Because the process of leaving is both inevitable and contentious, there will be a huge amount of political noise across the UK and the continent. The problem will be to distinguish what is new and interesting and what is old and pointless.
Strip it down and what matters is the future long-term relationship between the UK and Europe, not the detail of the deal. So the thing to look for will be any indication of how that relationship might develop. Will it be fundamentally co-operative or fundamentally antagonistic?
Clues about that will start to come through on Monday when Sir Keir Starmer sets out Labour’s six tests for supporting Brexit. The idea of having such tests borrows from Gordon Brown’s five tests for joining, or rather not joining, the euro. So it is a device to get round an internal political problem, for there is a chasm between the views of its metropolitan professional supporters and its traditional voters.
But the reaction to the tests will be interesting, because there are some issues, such as the protection of the rights of EU citizens already in the UK, that will have resonance among solid Brexiteers as well as the remaining Remainers. The wider reaction within the UK will be more important than the tests themselves.
Next, on Wednesday, comes the letter from the Prime Minister and the response from the EC President. These are formal documents, both already drafted, and I would be astounded if there were any surprises in either. But words matter, and if the tone is positive - stress on future co-operation, for example - then that will be a helpful signal as to how the relationship may develop.
One way of gauging this tone will be the reaction of sterling. Some sort of Brexit is of course “in the market”. But there is a debate taking place as to whether the possibility of a hard Brexit, perhaps as a result of a breakdown in negotiations, is fully recognised. Put simply, a negative tone would be signalled by a fall in the pound, a positive one by a rise.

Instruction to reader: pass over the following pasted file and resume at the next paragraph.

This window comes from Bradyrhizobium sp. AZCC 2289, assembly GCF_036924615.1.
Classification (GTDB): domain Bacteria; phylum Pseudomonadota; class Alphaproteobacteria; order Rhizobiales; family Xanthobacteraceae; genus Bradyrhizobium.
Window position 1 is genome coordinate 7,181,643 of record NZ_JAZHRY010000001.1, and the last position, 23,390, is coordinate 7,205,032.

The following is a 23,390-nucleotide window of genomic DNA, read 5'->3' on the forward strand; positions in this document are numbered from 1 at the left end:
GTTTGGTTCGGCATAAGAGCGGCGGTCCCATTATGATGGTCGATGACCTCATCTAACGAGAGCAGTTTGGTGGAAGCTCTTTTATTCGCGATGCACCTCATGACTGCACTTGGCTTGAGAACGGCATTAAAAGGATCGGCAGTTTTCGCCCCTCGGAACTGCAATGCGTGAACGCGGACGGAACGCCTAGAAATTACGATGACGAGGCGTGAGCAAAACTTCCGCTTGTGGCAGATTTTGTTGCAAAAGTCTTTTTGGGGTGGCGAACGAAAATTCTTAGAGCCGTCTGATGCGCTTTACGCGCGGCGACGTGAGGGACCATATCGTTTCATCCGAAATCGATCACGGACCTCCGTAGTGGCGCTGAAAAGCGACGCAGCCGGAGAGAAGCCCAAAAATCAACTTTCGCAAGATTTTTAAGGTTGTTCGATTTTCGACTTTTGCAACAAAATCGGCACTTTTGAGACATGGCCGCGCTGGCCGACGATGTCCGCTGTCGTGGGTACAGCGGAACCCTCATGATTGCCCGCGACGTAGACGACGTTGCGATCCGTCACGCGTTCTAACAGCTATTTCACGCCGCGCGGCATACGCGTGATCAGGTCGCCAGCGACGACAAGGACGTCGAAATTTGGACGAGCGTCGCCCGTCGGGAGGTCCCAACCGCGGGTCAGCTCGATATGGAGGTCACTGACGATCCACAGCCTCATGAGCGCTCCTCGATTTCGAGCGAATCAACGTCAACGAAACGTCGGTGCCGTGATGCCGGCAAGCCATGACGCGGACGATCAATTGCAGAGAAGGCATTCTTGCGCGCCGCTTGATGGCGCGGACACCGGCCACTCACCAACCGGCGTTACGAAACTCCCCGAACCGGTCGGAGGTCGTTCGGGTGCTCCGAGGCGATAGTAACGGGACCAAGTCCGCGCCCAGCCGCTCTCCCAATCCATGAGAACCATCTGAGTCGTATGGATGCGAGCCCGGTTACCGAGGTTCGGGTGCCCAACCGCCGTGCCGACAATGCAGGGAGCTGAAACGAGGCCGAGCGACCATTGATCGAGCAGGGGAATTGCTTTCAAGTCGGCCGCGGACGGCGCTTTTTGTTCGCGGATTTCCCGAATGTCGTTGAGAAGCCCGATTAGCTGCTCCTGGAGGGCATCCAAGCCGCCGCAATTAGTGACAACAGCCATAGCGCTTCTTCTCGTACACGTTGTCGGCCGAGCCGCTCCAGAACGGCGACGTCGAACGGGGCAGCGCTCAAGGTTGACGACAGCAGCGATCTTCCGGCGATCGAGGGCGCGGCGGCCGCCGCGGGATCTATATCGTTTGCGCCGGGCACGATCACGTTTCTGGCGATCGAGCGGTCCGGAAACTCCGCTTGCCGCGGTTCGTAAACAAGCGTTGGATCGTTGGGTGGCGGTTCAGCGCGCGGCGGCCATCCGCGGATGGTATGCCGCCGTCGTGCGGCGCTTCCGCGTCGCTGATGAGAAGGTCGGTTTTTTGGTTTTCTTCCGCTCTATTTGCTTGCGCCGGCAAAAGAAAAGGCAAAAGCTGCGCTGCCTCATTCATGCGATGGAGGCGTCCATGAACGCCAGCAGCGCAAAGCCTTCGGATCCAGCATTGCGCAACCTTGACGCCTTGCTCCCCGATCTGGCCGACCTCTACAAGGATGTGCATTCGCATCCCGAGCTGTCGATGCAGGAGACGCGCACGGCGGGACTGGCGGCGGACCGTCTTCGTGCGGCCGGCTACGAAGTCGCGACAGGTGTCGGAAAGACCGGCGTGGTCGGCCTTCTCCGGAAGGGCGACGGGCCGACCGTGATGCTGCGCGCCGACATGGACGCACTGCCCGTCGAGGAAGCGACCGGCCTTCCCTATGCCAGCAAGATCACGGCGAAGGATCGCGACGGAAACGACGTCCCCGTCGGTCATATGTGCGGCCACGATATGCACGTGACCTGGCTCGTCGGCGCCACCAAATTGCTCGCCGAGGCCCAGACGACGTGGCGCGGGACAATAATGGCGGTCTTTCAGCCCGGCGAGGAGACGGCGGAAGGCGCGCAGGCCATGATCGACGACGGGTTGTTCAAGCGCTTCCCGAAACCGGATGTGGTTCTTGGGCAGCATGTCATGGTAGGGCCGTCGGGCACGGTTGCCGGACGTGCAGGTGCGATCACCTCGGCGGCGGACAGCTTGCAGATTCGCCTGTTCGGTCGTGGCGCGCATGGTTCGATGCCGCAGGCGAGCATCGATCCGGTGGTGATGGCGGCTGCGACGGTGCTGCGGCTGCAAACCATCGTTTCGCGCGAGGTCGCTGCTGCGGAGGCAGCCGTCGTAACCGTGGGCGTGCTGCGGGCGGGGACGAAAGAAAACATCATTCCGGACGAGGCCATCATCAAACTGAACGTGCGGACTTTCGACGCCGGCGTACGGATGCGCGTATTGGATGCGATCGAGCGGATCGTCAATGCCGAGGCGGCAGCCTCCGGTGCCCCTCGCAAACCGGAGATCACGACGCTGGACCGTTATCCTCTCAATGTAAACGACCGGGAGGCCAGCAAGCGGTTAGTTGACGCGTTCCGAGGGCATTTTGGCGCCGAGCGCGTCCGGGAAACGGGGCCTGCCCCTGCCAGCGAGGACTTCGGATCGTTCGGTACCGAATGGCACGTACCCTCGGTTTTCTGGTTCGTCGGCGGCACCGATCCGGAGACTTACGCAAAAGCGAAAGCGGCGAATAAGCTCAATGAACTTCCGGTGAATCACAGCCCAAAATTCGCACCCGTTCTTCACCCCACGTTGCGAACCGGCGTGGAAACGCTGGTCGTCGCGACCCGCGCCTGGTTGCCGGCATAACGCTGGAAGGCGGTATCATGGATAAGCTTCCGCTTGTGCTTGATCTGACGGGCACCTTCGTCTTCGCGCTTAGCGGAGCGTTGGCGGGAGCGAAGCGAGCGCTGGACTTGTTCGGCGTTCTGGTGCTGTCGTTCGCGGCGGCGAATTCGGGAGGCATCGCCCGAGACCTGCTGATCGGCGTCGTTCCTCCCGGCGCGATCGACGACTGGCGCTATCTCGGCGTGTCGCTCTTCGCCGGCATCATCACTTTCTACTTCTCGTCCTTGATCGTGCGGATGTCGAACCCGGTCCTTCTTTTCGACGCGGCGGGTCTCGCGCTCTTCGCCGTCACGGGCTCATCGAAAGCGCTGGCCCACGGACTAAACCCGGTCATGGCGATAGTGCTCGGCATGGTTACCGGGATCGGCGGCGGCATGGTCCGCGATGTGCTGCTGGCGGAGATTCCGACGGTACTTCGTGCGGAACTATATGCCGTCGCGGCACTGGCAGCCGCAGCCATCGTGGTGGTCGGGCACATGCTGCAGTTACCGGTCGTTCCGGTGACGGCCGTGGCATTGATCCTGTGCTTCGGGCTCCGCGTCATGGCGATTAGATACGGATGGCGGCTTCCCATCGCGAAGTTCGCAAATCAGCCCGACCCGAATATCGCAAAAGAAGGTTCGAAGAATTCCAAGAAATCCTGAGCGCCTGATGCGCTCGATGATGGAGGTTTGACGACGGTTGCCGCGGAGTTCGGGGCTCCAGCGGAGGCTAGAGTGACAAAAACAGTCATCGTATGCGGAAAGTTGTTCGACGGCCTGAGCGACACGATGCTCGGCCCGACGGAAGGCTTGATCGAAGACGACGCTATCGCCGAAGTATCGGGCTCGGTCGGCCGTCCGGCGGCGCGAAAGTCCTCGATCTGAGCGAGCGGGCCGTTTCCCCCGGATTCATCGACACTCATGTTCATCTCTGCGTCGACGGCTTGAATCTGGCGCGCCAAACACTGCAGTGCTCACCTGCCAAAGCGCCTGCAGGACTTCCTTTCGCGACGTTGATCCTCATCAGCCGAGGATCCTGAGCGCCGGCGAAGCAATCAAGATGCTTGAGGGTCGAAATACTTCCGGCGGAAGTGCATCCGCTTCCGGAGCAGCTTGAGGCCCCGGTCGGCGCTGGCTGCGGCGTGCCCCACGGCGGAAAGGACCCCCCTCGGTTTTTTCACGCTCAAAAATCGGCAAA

Read also: What the #Brexit ruling means
Then there will be the Great Repeal Bill or, more probably, the European Union Bill on Thursday, which is really just a technical necessity to put EU-related legislation into UK law.
Once everything is in UK law, then the government and parliament can pick which bits to keep and which to dump. But again the tone is important, because it will give a feeling for how the new UK society will develop, and we will start to see lobbying for retention and dumping of various bits of EU-inspired regulations.
Finally, divorce happens between two parties. People in the UK, perhaps inevitably, have not paid much attention to what type of relationship the European public might want with the UK.
What is important? Access to jobs in Britain? Ability to sell to the UK tariff-free? Easy entry to UK universities? I’d really like to know more about what European people, not their politicians, think.
We should be listening and seeking grounds for working together. In the broad span of history, the EU is a very recent concept. The euro has only been around for 18 years. Europe will change. Anything that hints about its future direction will help us all towards a harmonious settlement of the present squabble.